What is bullying?
• Name calling and nasty teasing
• Threats and extortion
• Physical violence
• Damage to belongings
• Leaving students out of social activities deliberately and frequently
• Spreading malicious rumours, or threats, including by phone or email
This behaviour is usually repeated, often over a long period of time. As a College we will:
• Organise our community to minimise opportunities for bullying
• Use opportunities to promote a fair, friendly environment, eg PSHE programme
• Deal quickly, firmly and fairly with reports of bullying involving parents when appropriate
• Regularly review policy and practice
• Maintain a fair discipline structure
• Promote positive and tolerant attitudes both in behaviour and teaching materials
Serious incidents will be dealt with under the College’s disciplinary policy with reference to the aims of the PSHE programme and equal opportunities.
Possible consequences for a person responsible for bullying:
• Staff will talk to the suspected bully and witnesses, they will be encouraged to make a full report of what happened
• Parents will be informed
• Disciplinary measures will be used as appropriate. This may include: fixed-term exclusion, internal exclusion, re-entry agreement, report card monitoring
• It may be appropriate to involve a police liaison officer
• An official warning may be given and the incident will be recorded
• Support will be provided to discover why they became involved and to prevent a repeat
• Pastoral support may include monitoring improvement; work on prejudiced attitudes and encouraging the bully to make a genuine apology to the target.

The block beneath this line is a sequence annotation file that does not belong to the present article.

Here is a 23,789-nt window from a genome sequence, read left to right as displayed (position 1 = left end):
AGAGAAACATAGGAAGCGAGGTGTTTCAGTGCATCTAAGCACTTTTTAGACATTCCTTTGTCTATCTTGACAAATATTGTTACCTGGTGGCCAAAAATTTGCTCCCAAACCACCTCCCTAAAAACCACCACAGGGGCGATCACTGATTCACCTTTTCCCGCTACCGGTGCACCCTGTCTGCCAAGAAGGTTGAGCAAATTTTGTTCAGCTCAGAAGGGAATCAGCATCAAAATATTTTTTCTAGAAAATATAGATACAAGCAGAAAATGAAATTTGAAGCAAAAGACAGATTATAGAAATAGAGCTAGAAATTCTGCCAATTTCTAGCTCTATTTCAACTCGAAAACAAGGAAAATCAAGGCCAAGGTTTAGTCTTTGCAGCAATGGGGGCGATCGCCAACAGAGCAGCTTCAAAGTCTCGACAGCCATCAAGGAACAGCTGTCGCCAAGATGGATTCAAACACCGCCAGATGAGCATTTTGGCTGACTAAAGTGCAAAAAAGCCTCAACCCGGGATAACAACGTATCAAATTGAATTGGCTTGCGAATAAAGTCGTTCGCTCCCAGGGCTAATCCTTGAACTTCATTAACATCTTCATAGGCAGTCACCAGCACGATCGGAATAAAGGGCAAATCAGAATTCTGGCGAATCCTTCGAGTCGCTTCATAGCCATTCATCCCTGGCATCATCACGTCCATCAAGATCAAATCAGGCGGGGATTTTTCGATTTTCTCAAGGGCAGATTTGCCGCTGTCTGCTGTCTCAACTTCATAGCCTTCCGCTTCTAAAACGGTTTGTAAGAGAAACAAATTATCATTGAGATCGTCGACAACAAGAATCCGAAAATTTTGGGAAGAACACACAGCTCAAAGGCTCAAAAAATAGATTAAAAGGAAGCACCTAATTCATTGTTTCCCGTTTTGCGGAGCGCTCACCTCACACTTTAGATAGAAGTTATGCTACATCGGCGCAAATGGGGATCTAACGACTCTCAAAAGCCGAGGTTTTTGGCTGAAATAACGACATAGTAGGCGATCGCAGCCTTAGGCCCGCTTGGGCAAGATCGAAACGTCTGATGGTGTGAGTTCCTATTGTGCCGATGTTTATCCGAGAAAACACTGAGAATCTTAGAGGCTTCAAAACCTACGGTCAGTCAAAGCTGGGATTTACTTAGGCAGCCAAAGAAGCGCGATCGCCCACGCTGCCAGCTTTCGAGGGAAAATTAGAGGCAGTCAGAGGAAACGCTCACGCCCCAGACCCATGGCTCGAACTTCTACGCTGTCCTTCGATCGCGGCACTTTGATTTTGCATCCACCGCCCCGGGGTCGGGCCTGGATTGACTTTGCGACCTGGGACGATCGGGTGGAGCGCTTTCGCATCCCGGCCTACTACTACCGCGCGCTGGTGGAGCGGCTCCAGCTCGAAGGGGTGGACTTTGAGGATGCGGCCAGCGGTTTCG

The sequence of involvement of staff will be; Tutor - Year Leader - Senior Leader - Police. Referral to SENCO/secondary support may be appropriate.
Support for a target of bullying:
• listen to any report of bullying and take it seriously
• Inform parents and involve them as well as trusted friends with support strategies
• Promote support methods and monitor regularly, eg peer buddy/prefect buddy/safety checks by staff
• Provide ‘safe havens’ for vulnerable times, eg breaks before and after school
• Encourage positive friendships among peers
• Access secondary support staff to promote responsible assertiveness and improve well-being
• Use strategies like ‘circle of friends’ for continued support
• Provide e-mail help: firstname.lastname@example.org
• Provide cyber mentors
What can you do if you are being bullied?
• Remember that silence is a bully’s greatest weapon
• Tell yourself you do not deserve to be bullied and that it is WRONG
• Be proud of who you are. It is good to be an individual
• Try not to show you are upset; it is hard, but a bully thrives on your fear
• Stay with a group of people, there is safety in numbers
• Be assertive - shout NO! Walk confidently away
• Go straight to a member of staff
It’s best to tell an adult you trust - you will gain support.